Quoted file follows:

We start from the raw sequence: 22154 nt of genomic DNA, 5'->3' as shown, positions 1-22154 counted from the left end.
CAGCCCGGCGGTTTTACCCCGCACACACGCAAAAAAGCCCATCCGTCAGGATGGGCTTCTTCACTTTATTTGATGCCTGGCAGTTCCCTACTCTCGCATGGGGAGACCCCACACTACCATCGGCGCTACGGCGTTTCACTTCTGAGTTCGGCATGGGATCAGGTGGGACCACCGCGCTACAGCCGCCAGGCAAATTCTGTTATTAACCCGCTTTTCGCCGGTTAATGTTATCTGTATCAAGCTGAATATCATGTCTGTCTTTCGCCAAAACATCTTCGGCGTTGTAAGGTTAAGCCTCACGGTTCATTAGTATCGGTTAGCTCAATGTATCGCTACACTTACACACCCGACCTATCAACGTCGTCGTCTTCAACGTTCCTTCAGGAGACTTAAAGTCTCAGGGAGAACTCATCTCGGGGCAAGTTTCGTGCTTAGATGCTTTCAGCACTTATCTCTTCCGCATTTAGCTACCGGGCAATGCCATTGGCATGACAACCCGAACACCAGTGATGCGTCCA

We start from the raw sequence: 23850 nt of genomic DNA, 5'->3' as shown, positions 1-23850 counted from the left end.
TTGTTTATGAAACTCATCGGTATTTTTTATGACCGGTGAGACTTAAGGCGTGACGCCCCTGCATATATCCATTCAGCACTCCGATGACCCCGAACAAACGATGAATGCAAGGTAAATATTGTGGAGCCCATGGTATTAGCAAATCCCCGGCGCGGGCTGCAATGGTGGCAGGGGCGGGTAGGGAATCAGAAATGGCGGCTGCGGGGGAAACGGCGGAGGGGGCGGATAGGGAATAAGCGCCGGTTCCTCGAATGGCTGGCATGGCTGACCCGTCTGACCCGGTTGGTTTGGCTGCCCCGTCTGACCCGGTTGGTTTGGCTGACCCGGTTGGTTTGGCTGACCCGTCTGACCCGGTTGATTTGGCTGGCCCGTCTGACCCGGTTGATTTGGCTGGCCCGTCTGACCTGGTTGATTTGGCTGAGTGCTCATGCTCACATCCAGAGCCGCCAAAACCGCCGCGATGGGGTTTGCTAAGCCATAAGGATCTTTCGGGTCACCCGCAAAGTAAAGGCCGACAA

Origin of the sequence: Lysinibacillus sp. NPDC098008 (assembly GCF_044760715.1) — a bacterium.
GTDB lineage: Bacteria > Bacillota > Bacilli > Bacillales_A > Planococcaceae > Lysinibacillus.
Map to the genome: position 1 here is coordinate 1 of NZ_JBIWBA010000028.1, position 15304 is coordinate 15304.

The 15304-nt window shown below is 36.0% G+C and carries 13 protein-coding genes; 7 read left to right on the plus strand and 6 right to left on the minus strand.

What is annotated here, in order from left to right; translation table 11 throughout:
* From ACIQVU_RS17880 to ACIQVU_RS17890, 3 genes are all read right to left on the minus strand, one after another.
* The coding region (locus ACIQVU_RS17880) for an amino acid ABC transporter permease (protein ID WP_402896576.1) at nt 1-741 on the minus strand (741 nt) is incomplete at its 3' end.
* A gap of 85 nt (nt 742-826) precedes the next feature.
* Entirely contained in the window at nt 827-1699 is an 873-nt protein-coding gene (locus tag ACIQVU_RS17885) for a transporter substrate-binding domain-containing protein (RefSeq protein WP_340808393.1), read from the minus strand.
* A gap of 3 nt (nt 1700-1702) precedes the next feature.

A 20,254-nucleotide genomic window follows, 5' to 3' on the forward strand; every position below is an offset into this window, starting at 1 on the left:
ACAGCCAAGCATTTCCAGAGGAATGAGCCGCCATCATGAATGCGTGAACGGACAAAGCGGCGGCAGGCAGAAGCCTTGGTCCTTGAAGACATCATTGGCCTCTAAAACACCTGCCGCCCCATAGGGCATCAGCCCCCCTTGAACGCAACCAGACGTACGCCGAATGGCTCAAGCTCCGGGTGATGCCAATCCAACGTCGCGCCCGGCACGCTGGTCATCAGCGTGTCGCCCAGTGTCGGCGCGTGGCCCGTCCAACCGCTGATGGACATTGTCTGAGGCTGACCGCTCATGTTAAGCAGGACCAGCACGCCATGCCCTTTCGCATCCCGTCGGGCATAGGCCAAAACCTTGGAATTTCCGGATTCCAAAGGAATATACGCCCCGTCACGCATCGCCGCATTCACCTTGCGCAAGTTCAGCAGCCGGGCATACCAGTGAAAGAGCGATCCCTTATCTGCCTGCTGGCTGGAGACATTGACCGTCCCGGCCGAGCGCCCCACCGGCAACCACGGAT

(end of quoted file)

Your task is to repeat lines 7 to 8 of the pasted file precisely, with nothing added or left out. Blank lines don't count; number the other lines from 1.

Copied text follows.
Map to the genome: position 1 here is coordinate 1 of NZ_JBIWBA010000028.1, position 15304 is coordinate 15304.

The 15304-nt window shown below is 36.0% G+C and carries 13 protein-coding genes; 7 read left to right on the plus strand and 6 right to left on the minus strand.